South Union Methodist Church

Sign at entrance to So. Union Church, Camp meeting & Cemetery

South Union Tabernacle,
Located in So. Union Campmeeting Grounds
Ackerman, Choctaw Co, MS

Sign in front of church states that Services are the 2nd and 4th Sunday at 10 AM,
Rev. George Buell

Information abstracted from article in the Choctaw Plaindealer by Frank Townsend

Among the foremost organizers of South Union Methodist Church were Parham POLLARD, Humphrey BUCK and Archer MOSS.
The first camp meeting was held on Friday night before the third Sunday in Aug, 1872. Services on Sun. morning consisted of opening songs, decoration of the graves in the cemetery, prayer by Rev. H. M. COCKRUM and an address by Frank TOWNSEND.
There are quite a number of Confederate veterans buried in the cemetery. Amont them are William ADAMS, Garner LOVE, Wesley MOSS, Tom BRUCE, J. W. BUCK, J. B. KING, J. M. COMMANDER, N. H. WEEKS, Dr. S. S. SMITHWICK, Frank LOVE and Anderson WEEMS.
In the audience of this first service were several old soldiers. Among them were William MOSS, D. B. McKINNON, Dan FRANKS, Elihu LOVE, C. C. CRAWFORD, George HODGES and Ed RAY.
On April 22, 1883, a cyclone demolished the church, arbor, tents and broke many of the cemetery tombstones.
In July 1914, fire destroyed the arbor and nearly all the tents. Members soon built a new arbor and tents.

*   *   *   *   *   *   *   *   *   *   *   *   *   *   *   *   *  *  *
South Union Meeting Enters Seventieth
Session of Religious Worship
Abstracted from artile in Choctaw Plaindealer
Addie M. Buck, July 25, 1941

In 1865, after the war, the older churches of Choctaw County were organized and served by regular pastors. One of these was South Union, which was built of logs near an ever flowing spring.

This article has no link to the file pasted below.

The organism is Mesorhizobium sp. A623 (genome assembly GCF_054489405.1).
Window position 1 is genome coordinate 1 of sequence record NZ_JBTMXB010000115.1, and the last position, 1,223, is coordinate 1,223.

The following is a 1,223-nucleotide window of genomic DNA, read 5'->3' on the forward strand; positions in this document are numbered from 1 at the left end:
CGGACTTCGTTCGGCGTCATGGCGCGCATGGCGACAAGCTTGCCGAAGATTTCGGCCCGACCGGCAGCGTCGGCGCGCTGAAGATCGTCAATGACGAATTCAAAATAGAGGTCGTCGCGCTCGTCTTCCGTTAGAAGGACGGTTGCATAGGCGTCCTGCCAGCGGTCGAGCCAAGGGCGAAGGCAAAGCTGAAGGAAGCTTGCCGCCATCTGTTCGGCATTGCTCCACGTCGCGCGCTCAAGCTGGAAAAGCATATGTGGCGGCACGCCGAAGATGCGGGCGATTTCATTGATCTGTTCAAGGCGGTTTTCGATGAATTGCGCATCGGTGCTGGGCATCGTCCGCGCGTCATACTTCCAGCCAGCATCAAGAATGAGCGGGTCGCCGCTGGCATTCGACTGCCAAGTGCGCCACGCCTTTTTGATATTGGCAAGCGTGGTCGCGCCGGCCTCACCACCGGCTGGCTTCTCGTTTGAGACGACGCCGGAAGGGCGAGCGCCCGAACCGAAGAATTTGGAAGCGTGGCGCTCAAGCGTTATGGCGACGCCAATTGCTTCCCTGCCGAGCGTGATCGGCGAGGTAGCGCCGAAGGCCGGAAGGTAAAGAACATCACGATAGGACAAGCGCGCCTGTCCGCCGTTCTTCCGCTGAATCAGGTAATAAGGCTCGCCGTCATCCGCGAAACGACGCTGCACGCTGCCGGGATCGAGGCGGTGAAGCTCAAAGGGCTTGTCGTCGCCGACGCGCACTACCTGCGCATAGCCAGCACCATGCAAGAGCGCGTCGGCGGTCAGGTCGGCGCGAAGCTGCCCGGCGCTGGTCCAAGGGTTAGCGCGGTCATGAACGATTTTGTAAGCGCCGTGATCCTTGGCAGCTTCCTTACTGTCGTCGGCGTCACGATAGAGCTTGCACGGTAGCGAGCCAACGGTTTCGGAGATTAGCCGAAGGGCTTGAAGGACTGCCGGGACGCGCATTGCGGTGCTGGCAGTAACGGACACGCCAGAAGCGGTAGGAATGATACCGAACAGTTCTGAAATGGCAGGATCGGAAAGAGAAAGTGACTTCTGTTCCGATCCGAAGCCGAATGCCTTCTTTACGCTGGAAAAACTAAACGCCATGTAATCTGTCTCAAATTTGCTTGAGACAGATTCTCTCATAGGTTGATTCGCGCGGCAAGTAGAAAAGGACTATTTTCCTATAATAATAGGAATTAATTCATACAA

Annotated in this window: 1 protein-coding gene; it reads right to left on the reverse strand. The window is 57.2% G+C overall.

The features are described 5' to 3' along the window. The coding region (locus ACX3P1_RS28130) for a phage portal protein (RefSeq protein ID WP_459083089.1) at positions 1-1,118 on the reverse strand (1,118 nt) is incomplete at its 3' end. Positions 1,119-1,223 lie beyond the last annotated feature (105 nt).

An apartment was built in the back of the pulpit where the slaves, or former slaves, could worship. The congregration worshipped in this log building for a few years following the Civil War.
The day for preaching was on Thursday and only once a month. On this day, all work was put aside, even for the slaves, and everyone went to church. The preachers who were known as circuit riders, went by horseback to the communities where they were going to preach. The preachers usually spent several days prior to the services in the community.
In the original log structure and the one immediately succeeding it, some of the preachers were: Rev. HATTISON, Rev. Tom CASTLES, Rev. HYDE, Rev. MURFF, Revs. William and J. O. WOODWARD, Rev. DICKSON, Rev. McQUAERRY, Rev. McDONALD, Rev. HENLEY, Rev. JACKSON, Rev. Humphrey BUCK, Rev. Archie MOSS, Rev. Jimmie CARLISLE, Rev. Kenneth JONES, Rev. W. R. RAINEY, Rev. HINDS, Rev. MUNCIE and others.
The idea of a camp meeting was conceived in 1872 and the campground was laid out in a square. The land was given to South Union by Mr. Parham Pollard.
In the center of the campground, a shinngle covered tabernacle was located and was built by Mr. Arthur TENHET. After assembling the building materials, the men of the community gathered for a prayer. This prayer was led by Mr. Wesley TOWNSEND. Gathered around Mr. TOWNSEND for prayer were Parham POLLARD, Archie MOSS, Arthur TENHET, Humphrey, John BUCK, William ADAMS and others.
The first tents were erected with pegs driven in and crude benches served as the first seating. Oat straw was used to cover the dirt floor.
Beds were scaffolds covered with straw and quilts spread over the straw. A long brush arbor at the rear of the tent sheltered the dining room and another brush arbor was used for the benefit of the cooks and water carriers, all of the cooks and water carriers being Negroes.
Lights at the campground at night were pine cone torches that were placed on dirt covered scaffolds. Women of the church made and donated candles to light the tabernacle at night.
Worship hours were a sunrise prayer meeting, preaching services at 8:00 AM and 11:00 AM, 3:00 PM, and 8:00 PM. A prayer meeting was held at 5:00 PM in the oak grove surrounding the camp ground.